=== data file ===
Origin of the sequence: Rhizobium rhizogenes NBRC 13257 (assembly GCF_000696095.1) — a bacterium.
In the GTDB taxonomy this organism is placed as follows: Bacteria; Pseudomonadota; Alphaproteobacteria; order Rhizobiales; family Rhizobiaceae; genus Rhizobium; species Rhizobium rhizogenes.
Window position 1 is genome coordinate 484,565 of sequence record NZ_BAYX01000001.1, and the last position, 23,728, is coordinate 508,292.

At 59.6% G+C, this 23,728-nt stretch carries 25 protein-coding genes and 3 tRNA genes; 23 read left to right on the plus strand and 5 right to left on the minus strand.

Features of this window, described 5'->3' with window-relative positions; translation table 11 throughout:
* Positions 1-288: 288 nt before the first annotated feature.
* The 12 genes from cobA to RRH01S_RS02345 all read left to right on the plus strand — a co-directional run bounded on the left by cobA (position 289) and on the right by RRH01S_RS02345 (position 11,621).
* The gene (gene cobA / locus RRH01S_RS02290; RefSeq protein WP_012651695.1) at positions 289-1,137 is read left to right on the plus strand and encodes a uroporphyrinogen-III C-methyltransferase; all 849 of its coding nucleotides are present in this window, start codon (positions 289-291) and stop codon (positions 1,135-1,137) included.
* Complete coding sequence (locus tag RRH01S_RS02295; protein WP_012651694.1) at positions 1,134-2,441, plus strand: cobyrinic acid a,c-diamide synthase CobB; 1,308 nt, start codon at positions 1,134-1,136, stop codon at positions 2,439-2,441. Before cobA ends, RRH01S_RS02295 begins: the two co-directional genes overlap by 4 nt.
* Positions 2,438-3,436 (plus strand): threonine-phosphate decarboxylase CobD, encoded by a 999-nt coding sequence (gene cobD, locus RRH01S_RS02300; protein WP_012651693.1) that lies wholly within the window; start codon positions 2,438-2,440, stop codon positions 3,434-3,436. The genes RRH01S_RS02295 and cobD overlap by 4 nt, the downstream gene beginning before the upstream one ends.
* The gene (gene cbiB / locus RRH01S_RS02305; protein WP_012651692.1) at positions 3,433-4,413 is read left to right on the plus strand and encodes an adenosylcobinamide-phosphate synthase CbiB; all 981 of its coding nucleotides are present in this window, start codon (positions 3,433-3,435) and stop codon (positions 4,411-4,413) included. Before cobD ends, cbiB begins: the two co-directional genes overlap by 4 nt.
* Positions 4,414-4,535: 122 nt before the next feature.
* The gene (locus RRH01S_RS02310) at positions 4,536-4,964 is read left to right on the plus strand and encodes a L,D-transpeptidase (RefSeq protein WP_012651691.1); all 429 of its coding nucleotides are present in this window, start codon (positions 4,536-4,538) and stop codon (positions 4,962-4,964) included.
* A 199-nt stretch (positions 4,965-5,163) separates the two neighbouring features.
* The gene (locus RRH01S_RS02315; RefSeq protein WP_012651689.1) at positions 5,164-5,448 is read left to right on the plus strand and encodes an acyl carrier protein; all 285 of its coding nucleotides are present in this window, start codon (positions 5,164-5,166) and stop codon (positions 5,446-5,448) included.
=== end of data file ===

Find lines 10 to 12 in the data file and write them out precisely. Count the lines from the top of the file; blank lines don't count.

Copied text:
* Positions 2,438-3,436 (plus strand): threonine-phosphate decarboxylase CobD, encoded by a 999-nt coding sequence (gene cobD, locus RRH01S_RS02300; protein WP_012651693.1) that lies wholly within the window; start codon positions 2,438-2,440, stop codon positions 3,434-3,436. The genes RRH01S_RS02295 and cobD overlap by 4 nt, the downstream gene beginning before the upstream one ends.
* The gene (gene cbiB / locus RRH01S_RS02305; protein WP_012651692.1) at positions 3,433-4,413 is read left to right on the plus strand and encodes an adenosylcobinamide-phosphate synthase CbiB; all 981 of its coding nucleotides are present in this window, start codon (positions 3,433-3,435) and stop codon (positions 4,411-4,413) included. Before cobD ends, cbiB begins: the two co-directional genes overlap by 4 nt.
* Positions 4,414-4,535: 122 nt before the next feature.